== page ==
Researchers must convince Trump that science matters, interior secretary says by Rachel Becker, The Verge, Dec 14, 2016 

Video #2 of the Week...

NASA, the US space agency, has released an “eye-popping” three-dimensional animation showing carbon dioxide emissions moving through the Earth’s atmosphere over the course of a year.

It says the 3-D visualisation is “one of the most realistic views yet” of the “complex patterns in which carbon dioxide in the atmosphere increases, decreases and moves around the globe”.

The data used to produce the visualisation was collected by NASA’s Orbiting Carbon Observatory-2 (OCO-2) satellite from September 2014 to September 2015. The data was then modelled and visualised by the Global Modeling and Assimilation Office at NASA’s Goddard Space Flight Center in Greenbelt, Maryland.

Video: NASA produces first 3D animation of global carbon emissions by Leo Hickman, Carbon Brief, Dec 14, 2016 

SkS in the News...

[To be added.] 

SkS Spotlights...

The Clean Energy Leadership Institute (CELI) is a 501(c)(3) leadership development organization working in Washington D.C. and the San Francisco Bay Area. CELI provides early career professionals with the technical content, leadership development, and a professional community to build the next generation of clean energy leaders.

CELI believes that our clean energy future must be powered by diverse, effective, and innovative leaders. We recruit Fellows with diverse backgrounds and equips them with a strong working knowledge of energy markets, project finance, technology innovation and public policy, realized through the Clean Energy Leaders Fellowship program.

Coming Soon on SkS...

  • The Perfect Tide: Sea Level and the Future of South Florida (Peter Sinclair)
  • Hacking Hillary and climate scientists – a devious new playbook emerges (Dana)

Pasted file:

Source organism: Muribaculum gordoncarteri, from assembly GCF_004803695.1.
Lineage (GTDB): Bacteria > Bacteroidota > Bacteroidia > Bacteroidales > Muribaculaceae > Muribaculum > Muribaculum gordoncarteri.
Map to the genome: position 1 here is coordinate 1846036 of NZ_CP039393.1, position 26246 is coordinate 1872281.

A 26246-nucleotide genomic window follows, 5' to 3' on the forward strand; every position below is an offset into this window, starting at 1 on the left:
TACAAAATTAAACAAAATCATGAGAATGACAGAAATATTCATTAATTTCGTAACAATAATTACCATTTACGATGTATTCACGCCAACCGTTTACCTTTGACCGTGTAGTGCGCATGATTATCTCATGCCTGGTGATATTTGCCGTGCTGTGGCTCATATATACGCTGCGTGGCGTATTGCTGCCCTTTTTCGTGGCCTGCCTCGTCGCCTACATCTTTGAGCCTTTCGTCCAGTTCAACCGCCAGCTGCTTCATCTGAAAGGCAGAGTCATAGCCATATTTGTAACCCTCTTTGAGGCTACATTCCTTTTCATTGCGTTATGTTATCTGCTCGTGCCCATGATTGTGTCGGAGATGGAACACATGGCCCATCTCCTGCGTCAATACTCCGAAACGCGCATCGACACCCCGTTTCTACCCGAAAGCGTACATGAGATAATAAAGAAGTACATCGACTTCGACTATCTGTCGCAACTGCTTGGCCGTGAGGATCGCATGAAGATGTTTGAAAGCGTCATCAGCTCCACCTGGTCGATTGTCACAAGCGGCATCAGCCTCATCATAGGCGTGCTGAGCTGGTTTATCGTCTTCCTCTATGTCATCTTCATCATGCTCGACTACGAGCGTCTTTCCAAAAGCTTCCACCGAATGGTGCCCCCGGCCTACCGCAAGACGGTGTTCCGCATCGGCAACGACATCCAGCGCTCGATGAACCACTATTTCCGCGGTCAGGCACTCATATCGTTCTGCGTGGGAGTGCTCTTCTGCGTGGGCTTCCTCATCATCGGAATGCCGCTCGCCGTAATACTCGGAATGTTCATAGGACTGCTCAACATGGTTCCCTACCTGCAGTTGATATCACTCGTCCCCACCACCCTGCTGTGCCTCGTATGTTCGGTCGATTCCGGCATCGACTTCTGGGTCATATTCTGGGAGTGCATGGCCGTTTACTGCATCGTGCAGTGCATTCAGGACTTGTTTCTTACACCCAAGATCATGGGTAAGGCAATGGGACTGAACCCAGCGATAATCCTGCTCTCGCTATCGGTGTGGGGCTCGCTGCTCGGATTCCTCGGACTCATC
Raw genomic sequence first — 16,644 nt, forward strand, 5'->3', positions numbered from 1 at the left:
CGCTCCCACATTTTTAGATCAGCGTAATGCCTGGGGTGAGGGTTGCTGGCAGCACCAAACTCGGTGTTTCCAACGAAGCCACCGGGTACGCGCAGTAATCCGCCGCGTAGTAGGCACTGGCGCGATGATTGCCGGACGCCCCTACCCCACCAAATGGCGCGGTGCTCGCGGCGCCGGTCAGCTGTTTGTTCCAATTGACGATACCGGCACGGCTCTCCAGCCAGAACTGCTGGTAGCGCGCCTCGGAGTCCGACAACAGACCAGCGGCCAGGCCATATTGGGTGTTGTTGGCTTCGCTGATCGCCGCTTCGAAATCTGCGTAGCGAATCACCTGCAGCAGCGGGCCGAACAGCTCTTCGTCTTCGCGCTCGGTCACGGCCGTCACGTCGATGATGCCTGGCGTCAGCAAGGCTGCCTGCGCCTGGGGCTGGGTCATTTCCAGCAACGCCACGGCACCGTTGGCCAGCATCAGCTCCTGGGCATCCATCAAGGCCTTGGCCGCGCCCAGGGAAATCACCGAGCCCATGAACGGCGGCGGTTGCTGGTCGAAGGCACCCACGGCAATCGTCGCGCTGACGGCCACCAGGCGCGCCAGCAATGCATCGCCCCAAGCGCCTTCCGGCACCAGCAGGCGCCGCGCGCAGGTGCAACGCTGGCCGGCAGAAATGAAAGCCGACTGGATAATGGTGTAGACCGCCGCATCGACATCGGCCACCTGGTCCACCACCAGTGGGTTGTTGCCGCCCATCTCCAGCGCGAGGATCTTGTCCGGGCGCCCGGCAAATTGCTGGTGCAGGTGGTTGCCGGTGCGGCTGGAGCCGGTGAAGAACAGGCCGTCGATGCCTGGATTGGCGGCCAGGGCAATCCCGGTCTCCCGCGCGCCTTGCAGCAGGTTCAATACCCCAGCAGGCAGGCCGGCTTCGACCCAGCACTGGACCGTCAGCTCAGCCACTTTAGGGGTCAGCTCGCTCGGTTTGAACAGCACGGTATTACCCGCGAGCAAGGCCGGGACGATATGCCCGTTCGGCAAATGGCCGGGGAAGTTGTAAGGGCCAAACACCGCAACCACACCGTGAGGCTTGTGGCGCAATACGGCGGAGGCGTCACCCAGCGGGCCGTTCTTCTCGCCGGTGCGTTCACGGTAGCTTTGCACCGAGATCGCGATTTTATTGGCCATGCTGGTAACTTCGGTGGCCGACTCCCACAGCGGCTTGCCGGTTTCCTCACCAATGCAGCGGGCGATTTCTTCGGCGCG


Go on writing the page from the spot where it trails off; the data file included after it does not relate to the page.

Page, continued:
• Trump questionnaire recalls dark history of ideology-driven science (Paul Edwards)
  • Guest Post (John Abraham)
  • Infographic: climate change and 2015’s year of wild weather (Andrew King)
  • 2016 SkS Weekly Climate Change & Global Warming News Roundup #53 (John Hartz
  • 2016 SkS Weekly Climate Change & Global Waming Digest #53 (John Hartz)

Poster of the Week...

 2016 Poster 51

SkS Week in Review... 

97 Hours of Consensus...

Jeremy Shakun 


Jeremy Shakun's bio page & Quote source

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Comments 1 to 7:

  1. If we are now makeing a strategic retreat and talking about living with climate change rather than (or in addition to) trying to stop it, we need a substitute for Glaciers.  We need something that will hold water during off-growing periods and release the water in the summer.  We need to hold the water on the land in order to recharge water tables rather than letting the water rush down to the sea. It would also be nice to catch silt from poor farming and poor land use and keep it where it will so some good in the future.  If in addition we can improve our ecology, that would be a bonus.

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  2. In the comments section under the article in Carbon Brief re glacial melt, there is a scientist promoting a paper in which he claims the current trend in glacial melt is part of a natural cycle. I was wondering if anyone knows of this scientist and his work? I think the online journal he has published in looks very dubious, but according to Wikipedia, it is peer reviewed.

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  3. Jonbo69,